Amy Ibis

“We have programs in place, in South Dakota, that are there to help these tenants,” said Ibis, who also serves as chair of the South Dakota Multi-Housing Association board of directors. “And as long as they do go through the paperwork and get it done, they typically get the assistance that is needed.”

Dedicated rent-assistance charities, such as the One Sioux Falls Fund, have popped up across South Dakota since the COVID-19 pandemic began in March. Those groups have already helped thousands of renters stave off eviction. Many of the new funds added their services on top of public assistance programs already available in many areas from government agencies, which strengthened the safety net, said Schuster.

“Our communities across the state have just been phenomenal,” Schuster said. “I just encourage anyone that is struggling with rent to definitely give 211 a call. We can look at what’s in your area to see what is the normal standing resource to help with different payments, and then if there have been special programs that have been identified to help.”

One of the biggest COVID-19 specific rent assistance funds outside of Sioux Falls is the Beadle County Rental Assistance fund. It sprang into being when billionaire T. Denny Sanford gave $75,000 to the Huron Community Foundation to help the community respond to the pandemic. The Huron Community Fund added another $15,000 to the rental assistance fund and helped set up a volunteer committee to administer the money.

Assistance from the Beadle County fund is solely dedicated to people who have lost their jobs or seen their incomes dry up due to the pandemic, said Rhonda Kludt, a member of the fund oversight committee. But before the fund will write a check for someone in need, that person needs to apply, their former employer will be asked if the job loss was due to COVID-19, and they must show that they are a renter.

“We’re very cognizant of making sure that the money goes where it is most needed,” Kludt said.

So far, the fund has paid rent for 62 of 160 applicants. Another 10 applications for assistance were still pending as of Aug. 11. Demand for assistance from the Beadle County fund also appeared to be increasing in early August, even as South Dakota’s economy continued to reopen, but also just after emergency federal unemployment benefits ran out, Kludt said.

“On August 10, we had eight or nine new applications come in, which is an incredibly large number for one day,” Kludt said. “I have to believe that it is a direct result of the loss of the extra unemployment money.”

No easy answers for renters

In Rapid City, the NWE Management Company is not aware of an increase in the number of tenants falling behind on rent.

“It’s surprising to me that things have gone so well for so long,” said Todd Hollan, a property manager with NWE, which has about 1,200 apartments.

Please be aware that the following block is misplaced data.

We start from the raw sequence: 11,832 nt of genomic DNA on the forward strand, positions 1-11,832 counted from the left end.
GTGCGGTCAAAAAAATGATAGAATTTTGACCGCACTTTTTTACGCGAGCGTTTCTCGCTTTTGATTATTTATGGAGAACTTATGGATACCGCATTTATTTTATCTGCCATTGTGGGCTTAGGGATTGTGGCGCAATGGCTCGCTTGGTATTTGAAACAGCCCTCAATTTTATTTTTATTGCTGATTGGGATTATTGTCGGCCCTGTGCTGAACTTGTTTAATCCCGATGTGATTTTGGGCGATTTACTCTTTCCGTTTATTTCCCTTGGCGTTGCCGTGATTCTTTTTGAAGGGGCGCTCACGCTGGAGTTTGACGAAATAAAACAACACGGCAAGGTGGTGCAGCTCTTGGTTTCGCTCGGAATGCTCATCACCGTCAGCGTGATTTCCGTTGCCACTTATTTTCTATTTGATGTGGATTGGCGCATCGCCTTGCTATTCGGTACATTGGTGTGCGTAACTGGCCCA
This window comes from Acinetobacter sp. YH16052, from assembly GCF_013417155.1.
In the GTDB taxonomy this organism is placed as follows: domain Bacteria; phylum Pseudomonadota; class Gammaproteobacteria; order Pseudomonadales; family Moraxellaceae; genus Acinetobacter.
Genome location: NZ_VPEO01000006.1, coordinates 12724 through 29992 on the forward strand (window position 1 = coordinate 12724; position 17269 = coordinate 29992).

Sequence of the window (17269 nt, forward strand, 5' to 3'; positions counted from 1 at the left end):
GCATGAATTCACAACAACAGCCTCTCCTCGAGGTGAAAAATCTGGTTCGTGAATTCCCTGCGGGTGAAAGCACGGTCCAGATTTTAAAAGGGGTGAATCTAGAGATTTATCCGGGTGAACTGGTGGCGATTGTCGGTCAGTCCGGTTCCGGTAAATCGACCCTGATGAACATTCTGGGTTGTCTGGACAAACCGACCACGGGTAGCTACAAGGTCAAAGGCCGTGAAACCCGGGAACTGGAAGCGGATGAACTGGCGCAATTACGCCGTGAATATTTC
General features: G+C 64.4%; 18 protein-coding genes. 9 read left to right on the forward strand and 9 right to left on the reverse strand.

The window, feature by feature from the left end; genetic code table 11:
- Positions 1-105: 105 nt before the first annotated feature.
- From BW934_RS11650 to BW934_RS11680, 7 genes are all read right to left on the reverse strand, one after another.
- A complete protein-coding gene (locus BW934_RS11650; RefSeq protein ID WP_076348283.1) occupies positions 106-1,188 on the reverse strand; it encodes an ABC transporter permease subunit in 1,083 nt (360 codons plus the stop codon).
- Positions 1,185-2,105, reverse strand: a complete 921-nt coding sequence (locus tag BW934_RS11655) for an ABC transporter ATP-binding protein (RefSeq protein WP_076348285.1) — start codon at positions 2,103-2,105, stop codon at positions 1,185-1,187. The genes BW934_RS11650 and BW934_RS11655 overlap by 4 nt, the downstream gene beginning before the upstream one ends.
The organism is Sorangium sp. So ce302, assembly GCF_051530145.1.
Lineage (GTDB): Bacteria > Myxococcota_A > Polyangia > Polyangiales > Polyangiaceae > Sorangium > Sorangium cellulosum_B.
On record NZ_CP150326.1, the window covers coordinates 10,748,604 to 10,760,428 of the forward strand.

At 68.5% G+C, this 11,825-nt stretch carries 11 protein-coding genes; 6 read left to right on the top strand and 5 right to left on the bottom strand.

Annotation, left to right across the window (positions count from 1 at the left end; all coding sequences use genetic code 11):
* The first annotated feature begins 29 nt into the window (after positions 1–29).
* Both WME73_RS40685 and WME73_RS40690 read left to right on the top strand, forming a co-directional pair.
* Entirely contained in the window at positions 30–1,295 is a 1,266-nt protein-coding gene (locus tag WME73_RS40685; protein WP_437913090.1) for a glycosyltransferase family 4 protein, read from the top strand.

Several of NWE’s tenants have contacted their property managers over the last several months to report that they were going to have trouble making their payments. But early on during the pandemic, NWE made the decision to stop charging late fees, provided a payment was made within a month of when it was first due.

“We needed to give tenants opportunities to do what they can do the best way they can do it to stay current,” Hollan said.

Simply stopping collection of all rent for all tenants, though, was and remains out of the question, he said. Some of the buildings NWE manages are mortgaged and all of them need maintenance — both routine and in emergencies. NWE needs continuing rent payments to cover those costs, and in some cases, the bank that loaned money to buy or build the apartments gets involved in decisions about rent collection.

“The first response in your mind and in your heart is, ‘Yeah, absolutely we understand what’s going on, we get it. We’ll let you pay what you can,’” Hollan said. “Unfortunately, that just isn’t as easily done as it is said.”

Todd Hollan

“The first response in your mind and in your heart is, ‘Yeah, absolutely we understand what's going on, we get it. We'll let you pay what you can. Unfortunately, that just isn't as easily done as it is said.” -- Todd Hollan, Rapid City property manager

Tenant rights advocates, though, say a blanket eviction moratorium is necessary during the pandemic because even though eviction rates haven’t increased, people are still being kicked out of their homes even as a deadly virus spreads throughout their communities and affordable housing remains in short supply.

“It’s not an overwhelming number. It’s usually a handful of people a week, but that’s still significant,” Stout said.

In Minnesota, landlords have been banned from evicting tenants for non-payment of rent during the pandemic. Experts in that state estimate that as many as 5,800 evictions have been prevented by the moratorium. The Minnesota eviction moratorium does allow landlords to evict tenants if they endanger other residents or if they cause lots of property damage.

A similar statewide eviction moratorium was never on the table in South Dakota. Gov. Kristi Noem instead emphasized the use of financial assistance both for landlords and tenants. In Sioux Falls, the Sioux Falls Tenants Rights Union petitioned the City Council to create a local eviction moratorium in May. The petition was rejected.

While it wouldn’t solve all of the problems, an eviction moratorium could give tenants a leg up in conflicts with landlords, Stout said, and could go a long way toward making life less stressful for people who are struggling with unemployment or loss of income due to the pandemic.

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About Nick Lowrey

Nick Lowrey, based in Pierre, S.D., is an investigative staff reporter for South Dakota News Watch. A South Dakotan for more than 20 years, he is a former editor of the Pierre Capital Journal.